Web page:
Chelsea’s strong pursuit of Juventus left wing-back/midfielder Alex Sandro has been a bit surprising. While Chelsea do need upgrades at several positions, following a strong debut season from Marcos Alonso, left back should not have been anywhere near the top of that priority list. Someone to provide depth would be needed, but by the looks of it, Chelsea have gone all-in on the 26-year-old Alex Sandro, and are ready to break not only the club record for highest transfer fee paid, but the world record for a transfer fee paid for a defender.
Sandro started his career in the youth system of Atlético Paranaense, making his first-team debut as a 17-year-old and then playing a role as they won the 2009 local state championship the following year. At the start of 2010 he was sold to Uruguayan team Deportivo Maldonado, who are famous for being a proxy club for some of the biggest agents (and their clients) in Latin America. Shortly thereafter, without playing a single match for Maldonado, he joined Santos on a two-year loan. Maldonado cashed in on their €500k investment 18 months later when FC Porto acquired Alex Sandro for €9.6m in July 2011. Four years later, his price was up to €26m as he moved to Juventus.
In Brazil, Sandro was already at a level beyond most of his competitors. This only improved once he moved to Europe, as the support from Porto and Juventus helped him flourish into a world class player. As Joe Tweedie points out in his Summer Transfer Notebook, he is one of those rare players who can be deemed a "complete" player in his role.
"[...] Sandro may well be the most complete wing back in world football at the moment. If you looked purely at his strong tackling and awareness, you would suggest he is a fantastic defender. However, it is his exceptional ability going forward that rounds him out as a superstar."
In attack, there may be only one player who is better than Sandro these days, Real Madrid's Marcelo, who is three years older. Since the days playing next to Neymar at Santos, Alex Sandro has utilised his blistering pace to beat defenders and create danger in the opposition’s defensive third. Thanks to his combination of speed and quick feet, strength and great control, it is very difficult to stop him without resorting to fouls. It is no surprise then that he’s averaged 2 fouls suffered per game in the Italian league. At Juventus, only former Chelsea midfielder Juan Cuadrado has been fouled more often.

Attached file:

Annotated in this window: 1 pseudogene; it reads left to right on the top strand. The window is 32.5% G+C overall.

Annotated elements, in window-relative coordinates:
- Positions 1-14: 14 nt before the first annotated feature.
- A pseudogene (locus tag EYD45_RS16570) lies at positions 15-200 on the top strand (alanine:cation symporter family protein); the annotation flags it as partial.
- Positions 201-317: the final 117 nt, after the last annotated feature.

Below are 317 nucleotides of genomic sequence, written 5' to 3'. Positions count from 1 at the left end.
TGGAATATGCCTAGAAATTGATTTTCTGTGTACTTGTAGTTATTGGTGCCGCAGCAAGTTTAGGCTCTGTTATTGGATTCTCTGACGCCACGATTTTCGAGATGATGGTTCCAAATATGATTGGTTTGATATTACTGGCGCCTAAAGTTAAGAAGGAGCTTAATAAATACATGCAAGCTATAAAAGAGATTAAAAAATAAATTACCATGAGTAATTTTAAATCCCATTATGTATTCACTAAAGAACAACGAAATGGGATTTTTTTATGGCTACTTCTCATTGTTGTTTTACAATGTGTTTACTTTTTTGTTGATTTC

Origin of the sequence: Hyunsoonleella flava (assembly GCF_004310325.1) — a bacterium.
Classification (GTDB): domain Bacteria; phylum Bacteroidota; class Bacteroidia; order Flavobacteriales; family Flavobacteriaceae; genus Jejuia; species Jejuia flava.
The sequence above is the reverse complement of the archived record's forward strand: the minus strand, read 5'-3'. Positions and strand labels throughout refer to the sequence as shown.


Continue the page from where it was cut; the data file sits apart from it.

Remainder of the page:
Sandro is just great with the ball at his feet, he’s a mature and composed passer of the all in possession and he’s pinpoint with his passes and deliveries from out wide as well. Few can match the accuracy of his left foot. On average, he completed 1.3 crosses and 3.7 long-range passes in the 2016-17 Serie A season, as well as 1.9 passes leading to shots from his teammates (i.e. what WhoScored call “chances created”). He has great timing and anticipation, and reads the game very well. He picks his opportunities when to go forward and when to stay back as well as any wing-back in the modern game.
That said, his main task at Juventus was still to provide defensive support for the team. Fortunately, he excels in this area as well — a “complete” wing-back, remember — especially after the last two years under Massimiliano Allegri have helped him expand and improve his tactical awareness.
On the rare occasion when he finds himself out of position, he has the pace to recover and the skill-set to win the ball back. In the Serie A, Sandro averaged 2.9 tackles per game and was successful in 79.3% of those attempts. He also recorded a high number of interceptions with 2.1 per match.
Adding to his all-around excellence, Sandro is also versatile enough to be able to play pretty much every position on the left flank, and in multiple roles, be that as a purely attacking outlet, as a limited defender, or as a true dual-threat.
In short, Alex Sandro is wonderful.
Still, one can rightfully ask why Chelsea are intent on breaking the bank for a left sided defender when Marcos Alonso surpassed expectations in his first season at Chelsea. Maybe the tweet below can help aid us in this task, as it shows just how superior Alex Sandro is in various statistical categories other than aerial ability, which is expected since Alonso can also play as a centre back.
(Ed. note: While there’s no doubt Alex Sandro’s radar graph blows Alonso’s out of the water, radar graphs themselves are inherently limited and flawed as well — the shaded area, for example, which is what your eye is drawn to, is meaningless. Read more here from Ted Knutson who first popularized these, here again from Ted after a few recent Twitter “discussions”.)
So, there are rumours about Alex Sandro joining Chelsea. This is him versus Marcos Alonso.— Ashwin Raman (@thefutebolist) June 24, 2017
Chelsea might replace a Fiat with a Lamborghini. pic.twitter.com/EQTV3vYNLj
Marco Alonso was a key part of Chelsea’s Premier League-winning campaign last season, but few would call him “world class”. Upgrading him may be a bit harsh, but if Chelsea are to reach the heights of ambition that we’re aiming for, players such as Alex Sandro must be acquired when the club’s given a chance to do so. Alex Sandro combining with Eden Hazard could make Chelsea’s left side the most dangerous in all of world football, and that prospect just might be worth the £60m or more that Juventus are demanding.
Alex Sandro's potential switch to Chelsea for a £61 million fee?
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